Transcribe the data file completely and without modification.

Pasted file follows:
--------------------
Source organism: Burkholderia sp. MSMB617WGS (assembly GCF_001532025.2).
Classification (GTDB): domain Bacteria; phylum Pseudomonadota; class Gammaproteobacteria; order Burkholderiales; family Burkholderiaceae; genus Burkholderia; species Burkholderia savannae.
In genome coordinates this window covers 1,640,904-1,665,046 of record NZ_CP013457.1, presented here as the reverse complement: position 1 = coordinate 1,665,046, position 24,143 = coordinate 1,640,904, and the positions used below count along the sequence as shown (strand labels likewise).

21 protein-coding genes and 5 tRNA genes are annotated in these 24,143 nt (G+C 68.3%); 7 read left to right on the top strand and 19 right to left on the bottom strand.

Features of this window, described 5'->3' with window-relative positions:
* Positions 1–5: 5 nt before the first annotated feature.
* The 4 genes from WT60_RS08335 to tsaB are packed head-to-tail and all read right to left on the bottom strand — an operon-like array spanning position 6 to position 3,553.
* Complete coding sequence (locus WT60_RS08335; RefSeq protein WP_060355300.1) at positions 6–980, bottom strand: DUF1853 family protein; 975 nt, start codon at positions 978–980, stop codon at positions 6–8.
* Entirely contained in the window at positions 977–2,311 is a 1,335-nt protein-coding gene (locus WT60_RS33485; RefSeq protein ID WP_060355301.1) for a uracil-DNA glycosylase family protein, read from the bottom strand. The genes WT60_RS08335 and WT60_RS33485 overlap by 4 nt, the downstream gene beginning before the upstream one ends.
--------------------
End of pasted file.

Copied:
Source organism: Burkholderia sp. MSMB617WGS (assembly GCF_001532025.2).
Classification (GTDB): domain Bacteria; phylum Pseudomonadota; class Gammaproteobacteria; order Burkholderiales; family Burkholderiaceae; genus Burkholderia; species Burkholderia savannae.
In genome coordinates this window covers 1,640,904-1,665,046 of record NZ_CP013457.1, presented here as the reverse complement: position 1 = coordinate 1,665,046, position 24,143 = coordinate 1,640,904, and the positions used below count along the sequence as shown (strand labels likewise).

21 protein-coding genes and 5 tRNA genes are annotated in these 24,143 nt (G+C 68.3%); 7 read left to right on the top strand and 19 right to left on the bottom strand.

Features of this window, described 5'->3' with window-relative positions:
* Positions 1–5: 5 nt before the first annotated feature.
* The 4 genes from WT60_RS08335 to tsaB are packed head-to-tail and all read right to left on the bottom strand — an operon-like array spanning position 6 to position 3,553.
* Complete coding sequence (locus WT60_RS08335; RefSeq protein WP_060355300.1) at positions 6–980, bottom strand: DUF1853 family protein; 975 nt, start codon at positions 978–980, stop codon at positions 6–8.
* Entirely contained in the window at positions 977–2,311 is a 1,335-nt protein-coding gene (locus WT60_RS33485; RefSeq protein ID WP_060355301.1) for a uracil-DNA glycosylase family protein, read from the bottom strand. The genes WT60_RS08335 and WT60_RS33485 overlap by 4 nt, the downstream gene beginning before the upstream one ends.